different and better pattern of cardiac adaptation to exercise than do men, and
as a result have better oxygen extraction by their working muscles due to greater
capillarization and more mitochondria. So, in effect, Lance Armstrong’s body is
more "feminized" as compared with the other male competitors. But you don’t see
him getting called out for being insufficiently male and from having an unfair
advantage over the other men in the Tour de France because his capacity to
process oxygen is more typical of female than male athletes, do you? His
endowments are not seen as sex-related, they’re just the envy of top cyclists.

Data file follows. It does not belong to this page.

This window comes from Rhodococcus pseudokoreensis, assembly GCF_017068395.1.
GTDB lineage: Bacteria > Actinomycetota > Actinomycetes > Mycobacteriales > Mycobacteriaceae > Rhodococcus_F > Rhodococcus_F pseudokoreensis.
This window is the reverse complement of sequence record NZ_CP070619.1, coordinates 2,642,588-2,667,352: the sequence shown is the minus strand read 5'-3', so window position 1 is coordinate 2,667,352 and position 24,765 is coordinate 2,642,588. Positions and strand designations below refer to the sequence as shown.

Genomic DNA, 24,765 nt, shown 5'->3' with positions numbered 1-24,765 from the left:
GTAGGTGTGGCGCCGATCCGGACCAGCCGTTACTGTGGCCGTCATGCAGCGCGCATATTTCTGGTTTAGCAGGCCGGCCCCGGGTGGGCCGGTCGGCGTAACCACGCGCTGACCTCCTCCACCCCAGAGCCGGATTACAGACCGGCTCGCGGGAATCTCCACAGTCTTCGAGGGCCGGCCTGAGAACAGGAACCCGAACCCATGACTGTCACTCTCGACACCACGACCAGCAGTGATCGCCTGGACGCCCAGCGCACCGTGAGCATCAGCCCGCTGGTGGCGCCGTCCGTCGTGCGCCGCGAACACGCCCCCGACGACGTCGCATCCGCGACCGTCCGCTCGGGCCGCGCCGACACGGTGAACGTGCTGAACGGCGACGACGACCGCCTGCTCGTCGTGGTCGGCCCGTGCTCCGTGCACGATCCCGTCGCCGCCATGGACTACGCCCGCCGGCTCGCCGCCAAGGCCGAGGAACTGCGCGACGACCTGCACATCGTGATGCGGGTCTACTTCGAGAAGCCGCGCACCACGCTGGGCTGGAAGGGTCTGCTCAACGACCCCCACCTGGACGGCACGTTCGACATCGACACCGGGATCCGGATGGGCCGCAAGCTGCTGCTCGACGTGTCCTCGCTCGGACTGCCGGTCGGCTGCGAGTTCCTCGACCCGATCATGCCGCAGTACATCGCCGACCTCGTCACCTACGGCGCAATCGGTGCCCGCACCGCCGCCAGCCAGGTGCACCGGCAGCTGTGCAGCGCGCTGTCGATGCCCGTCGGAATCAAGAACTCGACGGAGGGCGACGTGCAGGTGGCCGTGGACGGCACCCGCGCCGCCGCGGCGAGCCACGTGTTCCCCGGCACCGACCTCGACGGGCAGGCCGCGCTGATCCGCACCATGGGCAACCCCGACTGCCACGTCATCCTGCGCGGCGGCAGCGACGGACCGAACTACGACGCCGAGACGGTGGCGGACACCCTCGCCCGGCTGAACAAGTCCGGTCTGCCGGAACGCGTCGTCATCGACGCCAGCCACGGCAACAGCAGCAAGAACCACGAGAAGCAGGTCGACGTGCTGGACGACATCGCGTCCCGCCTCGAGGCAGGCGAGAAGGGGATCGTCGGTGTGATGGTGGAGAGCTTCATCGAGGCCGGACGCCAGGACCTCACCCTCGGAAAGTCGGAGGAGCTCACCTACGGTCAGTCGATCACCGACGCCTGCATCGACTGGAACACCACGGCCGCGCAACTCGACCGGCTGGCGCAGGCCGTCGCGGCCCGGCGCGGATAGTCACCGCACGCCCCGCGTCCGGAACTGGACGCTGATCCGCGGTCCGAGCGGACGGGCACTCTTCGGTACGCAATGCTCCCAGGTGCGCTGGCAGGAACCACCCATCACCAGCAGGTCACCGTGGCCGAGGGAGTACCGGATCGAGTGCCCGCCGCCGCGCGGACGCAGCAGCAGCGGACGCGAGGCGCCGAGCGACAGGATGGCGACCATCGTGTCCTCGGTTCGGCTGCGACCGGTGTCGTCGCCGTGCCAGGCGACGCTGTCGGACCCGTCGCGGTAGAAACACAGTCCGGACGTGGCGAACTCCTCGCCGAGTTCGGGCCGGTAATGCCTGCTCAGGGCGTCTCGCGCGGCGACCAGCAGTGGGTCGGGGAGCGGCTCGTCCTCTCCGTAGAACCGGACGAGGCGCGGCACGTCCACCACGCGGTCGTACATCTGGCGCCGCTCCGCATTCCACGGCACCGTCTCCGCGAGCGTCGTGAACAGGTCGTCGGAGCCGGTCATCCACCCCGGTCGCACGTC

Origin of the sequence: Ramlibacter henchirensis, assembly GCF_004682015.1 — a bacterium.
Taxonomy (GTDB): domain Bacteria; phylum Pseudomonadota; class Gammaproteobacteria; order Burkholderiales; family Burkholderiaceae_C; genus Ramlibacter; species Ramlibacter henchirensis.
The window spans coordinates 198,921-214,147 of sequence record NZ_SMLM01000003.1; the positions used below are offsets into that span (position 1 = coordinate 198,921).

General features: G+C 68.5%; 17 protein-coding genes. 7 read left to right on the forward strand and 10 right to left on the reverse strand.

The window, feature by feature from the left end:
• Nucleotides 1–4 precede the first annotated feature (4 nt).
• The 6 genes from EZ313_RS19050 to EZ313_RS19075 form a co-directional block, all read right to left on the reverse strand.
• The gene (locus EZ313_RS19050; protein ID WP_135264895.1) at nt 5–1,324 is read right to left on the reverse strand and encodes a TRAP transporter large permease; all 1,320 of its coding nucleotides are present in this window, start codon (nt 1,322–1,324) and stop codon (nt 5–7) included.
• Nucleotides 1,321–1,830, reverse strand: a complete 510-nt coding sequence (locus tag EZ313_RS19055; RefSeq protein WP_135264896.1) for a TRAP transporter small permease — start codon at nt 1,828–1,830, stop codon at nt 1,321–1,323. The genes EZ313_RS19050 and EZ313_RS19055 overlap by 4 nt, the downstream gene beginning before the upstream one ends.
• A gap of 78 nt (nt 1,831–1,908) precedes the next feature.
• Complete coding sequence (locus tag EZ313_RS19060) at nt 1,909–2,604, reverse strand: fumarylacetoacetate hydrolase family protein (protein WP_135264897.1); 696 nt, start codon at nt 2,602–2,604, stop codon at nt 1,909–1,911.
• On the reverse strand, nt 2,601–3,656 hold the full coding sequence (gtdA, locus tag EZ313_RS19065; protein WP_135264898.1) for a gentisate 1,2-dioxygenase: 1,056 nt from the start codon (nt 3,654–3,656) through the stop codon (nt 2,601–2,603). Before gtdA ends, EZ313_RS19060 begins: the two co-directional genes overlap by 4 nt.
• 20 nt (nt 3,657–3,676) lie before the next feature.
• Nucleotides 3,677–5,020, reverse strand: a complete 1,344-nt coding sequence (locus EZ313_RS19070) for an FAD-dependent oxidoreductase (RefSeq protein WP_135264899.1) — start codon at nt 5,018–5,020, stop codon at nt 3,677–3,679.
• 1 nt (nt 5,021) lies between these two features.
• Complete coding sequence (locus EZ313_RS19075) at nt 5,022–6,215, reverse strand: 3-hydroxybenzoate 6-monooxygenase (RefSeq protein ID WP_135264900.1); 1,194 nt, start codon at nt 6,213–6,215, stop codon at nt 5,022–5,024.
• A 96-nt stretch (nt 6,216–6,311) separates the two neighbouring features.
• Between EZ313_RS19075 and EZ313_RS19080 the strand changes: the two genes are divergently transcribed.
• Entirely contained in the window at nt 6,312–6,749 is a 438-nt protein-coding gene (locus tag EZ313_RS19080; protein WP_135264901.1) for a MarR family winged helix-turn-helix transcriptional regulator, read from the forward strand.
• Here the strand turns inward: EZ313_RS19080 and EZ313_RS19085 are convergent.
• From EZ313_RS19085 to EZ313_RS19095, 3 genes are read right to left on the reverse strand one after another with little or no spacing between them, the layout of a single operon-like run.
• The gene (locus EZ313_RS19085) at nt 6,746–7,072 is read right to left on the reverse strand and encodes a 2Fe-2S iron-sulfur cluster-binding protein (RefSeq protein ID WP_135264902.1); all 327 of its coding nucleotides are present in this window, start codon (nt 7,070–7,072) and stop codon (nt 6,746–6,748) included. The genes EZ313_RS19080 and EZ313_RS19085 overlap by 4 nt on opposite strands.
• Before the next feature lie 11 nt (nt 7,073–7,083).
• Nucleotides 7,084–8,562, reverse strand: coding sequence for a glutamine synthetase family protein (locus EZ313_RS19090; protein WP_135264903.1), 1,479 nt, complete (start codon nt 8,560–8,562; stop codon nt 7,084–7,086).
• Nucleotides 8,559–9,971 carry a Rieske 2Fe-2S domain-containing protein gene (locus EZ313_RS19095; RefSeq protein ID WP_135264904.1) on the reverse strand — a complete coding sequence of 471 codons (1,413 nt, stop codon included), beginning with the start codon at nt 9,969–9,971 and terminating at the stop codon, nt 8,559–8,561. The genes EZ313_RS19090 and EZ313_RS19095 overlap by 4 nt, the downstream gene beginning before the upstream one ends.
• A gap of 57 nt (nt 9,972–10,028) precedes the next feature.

Hmmm.

So too,
small male jockeys or petite male coxswains aren’t seen as cheaters (girly men
competing in male sports) in the same way that Semenya was. Yet their light,
lithe bodies are prized in their sports precisely because they are smaller than
the average man. No sex police here.

Men, it
seems, can compete under the influence of abnormal hormonal levels or other
body functions so long as they use what "god gave them," but women, it seems,
may not. As Alice Dreger recently
commented
 on the new
recommendations:

That,
then, raises the apparently unconsidered question of why athletes competing as
women would be subject to such androgen-capping, while athletes competing as
men are not (unless they dope). If we women naturally make all those same
hormones — and we do — why do the guys get to keep all they naturally make, and
we don’t?

Good question. And it
raises a serious suggestion of sex discrimination in athletics.